The mid-Paleocene biotic event (MPBE) is characterized by the existence of an abrupt environmental disruption that occurred in the photic zone and at the seafloor during the upper middle Paleocene, documented by a decrease in the percentage of calcite and an increase in the percentage of silicate minerals and the oxides. The expression of this MPBE mainly corresponds to the solution features affecting most of the microfauna’s shells, which was short lived. The major calcareous plankton assemblage changes indicate the oligotrophic conditions and disturbed environment due to the warming of the ocean. Benthic foraminifer assemblages were also significantly affected; diversity of the assemblage shows net decline and the low food and opportunistic taxa increase in abundance. Dissolution processes could be in relation to a change of the original composition of a large part of the water column. This dissolution was probably caused by the change in the solubility of carbonates or related to the changes in the deep-water circulation. In conclusion, the MPBE is recorded in the entire world, in the oceans, such as Shatsky Rise (central Pacific Ocean), in Walvis Ridge (south Atlantic), and in the land-based localities like Zumaia (western Pyrenees) and Tejerouine sections (Tunisia) in which the MPBE is recognized by its expanded character and excellent paleontological record.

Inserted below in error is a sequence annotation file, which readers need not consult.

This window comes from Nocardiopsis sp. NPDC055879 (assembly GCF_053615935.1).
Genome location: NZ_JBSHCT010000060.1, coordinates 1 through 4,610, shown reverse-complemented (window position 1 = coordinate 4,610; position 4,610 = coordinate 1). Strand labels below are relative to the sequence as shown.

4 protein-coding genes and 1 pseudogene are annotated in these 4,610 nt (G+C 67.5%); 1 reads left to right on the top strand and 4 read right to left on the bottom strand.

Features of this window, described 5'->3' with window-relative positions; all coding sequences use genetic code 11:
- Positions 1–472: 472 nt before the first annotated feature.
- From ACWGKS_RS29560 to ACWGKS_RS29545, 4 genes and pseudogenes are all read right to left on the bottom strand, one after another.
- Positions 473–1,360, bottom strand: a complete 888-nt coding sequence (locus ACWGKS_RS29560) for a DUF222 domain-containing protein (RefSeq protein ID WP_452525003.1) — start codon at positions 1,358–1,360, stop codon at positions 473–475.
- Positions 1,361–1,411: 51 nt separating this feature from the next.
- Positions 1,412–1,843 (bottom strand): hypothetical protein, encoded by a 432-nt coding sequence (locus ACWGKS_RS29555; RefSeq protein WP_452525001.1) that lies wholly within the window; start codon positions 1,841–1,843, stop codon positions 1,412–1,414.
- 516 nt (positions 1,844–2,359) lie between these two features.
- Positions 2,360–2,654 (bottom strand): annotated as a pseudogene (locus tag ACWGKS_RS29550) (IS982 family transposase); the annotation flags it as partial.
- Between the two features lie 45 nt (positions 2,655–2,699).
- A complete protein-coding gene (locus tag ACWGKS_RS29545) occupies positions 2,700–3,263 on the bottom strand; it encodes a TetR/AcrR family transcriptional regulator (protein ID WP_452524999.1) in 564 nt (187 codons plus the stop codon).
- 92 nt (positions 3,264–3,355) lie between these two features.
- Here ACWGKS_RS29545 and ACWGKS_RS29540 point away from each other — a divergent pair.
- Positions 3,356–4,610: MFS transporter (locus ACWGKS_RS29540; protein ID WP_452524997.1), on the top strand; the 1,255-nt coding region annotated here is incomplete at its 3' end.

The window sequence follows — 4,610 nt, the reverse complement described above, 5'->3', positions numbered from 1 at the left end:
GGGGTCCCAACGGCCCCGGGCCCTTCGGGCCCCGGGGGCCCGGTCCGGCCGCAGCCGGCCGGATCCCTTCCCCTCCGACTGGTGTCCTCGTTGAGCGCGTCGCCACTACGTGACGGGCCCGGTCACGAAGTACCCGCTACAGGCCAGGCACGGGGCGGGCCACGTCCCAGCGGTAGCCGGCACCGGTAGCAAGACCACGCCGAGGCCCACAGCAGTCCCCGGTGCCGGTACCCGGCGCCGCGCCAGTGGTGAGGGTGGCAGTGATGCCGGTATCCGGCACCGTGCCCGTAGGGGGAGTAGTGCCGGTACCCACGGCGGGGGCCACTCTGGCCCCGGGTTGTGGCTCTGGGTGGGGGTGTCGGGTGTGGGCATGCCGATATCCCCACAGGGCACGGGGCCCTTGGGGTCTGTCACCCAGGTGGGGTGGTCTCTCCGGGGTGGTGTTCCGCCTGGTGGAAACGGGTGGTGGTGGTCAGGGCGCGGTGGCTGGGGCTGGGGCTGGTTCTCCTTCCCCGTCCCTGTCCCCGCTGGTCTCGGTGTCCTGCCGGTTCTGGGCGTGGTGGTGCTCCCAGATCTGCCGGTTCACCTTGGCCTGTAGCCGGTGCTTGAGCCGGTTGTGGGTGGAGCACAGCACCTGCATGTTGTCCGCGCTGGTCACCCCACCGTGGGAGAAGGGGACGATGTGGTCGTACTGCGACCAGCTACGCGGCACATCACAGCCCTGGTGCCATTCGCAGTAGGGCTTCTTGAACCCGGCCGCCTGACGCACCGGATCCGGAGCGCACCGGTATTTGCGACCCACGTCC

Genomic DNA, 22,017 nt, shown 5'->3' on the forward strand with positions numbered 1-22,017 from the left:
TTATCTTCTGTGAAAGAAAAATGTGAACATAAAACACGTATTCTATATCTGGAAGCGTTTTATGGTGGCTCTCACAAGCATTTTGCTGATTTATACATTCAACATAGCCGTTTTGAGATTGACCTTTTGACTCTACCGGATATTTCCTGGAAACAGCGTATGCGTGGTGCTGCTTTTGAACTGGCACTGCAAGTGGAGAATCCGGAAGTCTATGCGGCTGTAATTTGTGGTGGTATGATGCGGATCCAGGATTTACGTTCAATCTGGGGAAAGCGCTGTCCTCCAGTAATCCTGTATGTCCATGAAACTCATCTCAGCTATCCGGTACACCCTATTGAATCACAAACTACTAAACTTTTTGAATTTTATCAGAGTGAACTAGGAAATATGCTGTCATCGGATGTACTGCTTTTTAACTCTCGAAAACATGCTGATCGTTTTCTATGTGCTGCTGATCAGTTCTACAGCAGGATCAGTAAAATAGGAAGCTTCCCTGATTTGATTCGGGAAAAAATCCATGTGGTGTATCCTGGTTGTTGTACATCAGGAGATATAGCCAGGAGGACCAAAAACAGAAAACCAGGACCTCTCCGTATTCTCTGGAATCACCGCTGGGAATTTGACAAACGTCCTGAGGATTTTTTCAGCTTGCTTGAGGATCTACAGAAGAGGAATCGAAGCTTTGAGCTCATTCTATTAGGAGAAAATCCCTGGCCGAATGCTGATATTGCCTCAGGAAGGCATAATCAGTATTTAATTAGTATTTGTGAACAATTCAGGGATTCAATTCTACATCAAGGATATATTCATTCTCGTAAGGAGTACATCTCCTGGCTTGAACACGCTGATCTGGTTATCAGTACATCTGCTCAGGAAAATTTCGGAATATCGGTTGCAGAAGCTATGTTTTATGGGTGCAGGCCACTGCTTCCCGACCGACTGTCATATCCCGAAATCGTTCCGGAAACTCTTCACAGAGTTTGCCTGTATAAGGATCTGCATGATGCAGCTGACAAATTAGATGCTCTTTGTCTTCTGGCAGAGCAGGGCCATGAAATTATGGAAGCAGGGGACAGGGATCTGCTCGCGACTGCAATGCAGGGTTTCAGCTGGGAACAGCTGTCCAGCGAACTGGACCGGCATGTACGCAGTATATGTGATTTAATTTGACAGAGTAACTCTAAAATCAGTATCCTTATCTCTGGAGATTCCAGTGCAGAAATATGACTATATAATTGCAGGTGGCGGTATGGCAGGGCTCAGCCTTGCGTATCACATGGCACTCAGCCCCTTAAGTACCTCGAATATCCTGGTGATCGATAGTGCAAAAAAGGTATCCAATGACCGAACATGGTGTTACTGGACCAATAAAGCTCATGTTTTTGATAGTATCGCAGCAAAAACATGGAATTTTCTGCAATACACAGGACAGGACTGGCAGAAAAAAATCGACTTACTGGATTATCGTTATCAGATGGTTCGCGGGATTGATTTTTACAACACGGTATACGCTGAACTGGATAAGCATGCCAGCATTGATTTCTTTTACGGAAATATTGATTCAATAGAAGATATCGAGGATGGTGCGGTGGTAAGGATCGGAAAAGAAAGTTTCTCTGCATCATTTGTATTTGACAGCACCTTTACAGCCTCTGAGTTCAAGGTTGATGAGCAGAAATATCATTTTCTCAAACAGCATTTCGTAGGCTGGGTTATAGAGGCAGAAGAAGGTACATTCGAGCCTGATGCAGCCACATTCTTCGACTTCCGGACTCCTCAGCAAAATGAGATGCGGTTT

Conflict of Interests
The authors declare that there is no conflict of interests regarding the publication of this paper.
The authors thank Mr. Houcine Tiss, engineer at Bizerte cement plant, for his availability in providing the geochemical analyses and Professor Ijed Moussa, specialist in English and teacher at the Institut des Hautes Etudes Commerciales de Carthage, for her kind availability in revising the English of this paper. The authors thank anonymous reviewers delegated by the Paleontology Journal and the Editor Professor Francisco Rodríguez-Tovar for their suggestions allowing them to improve our paper.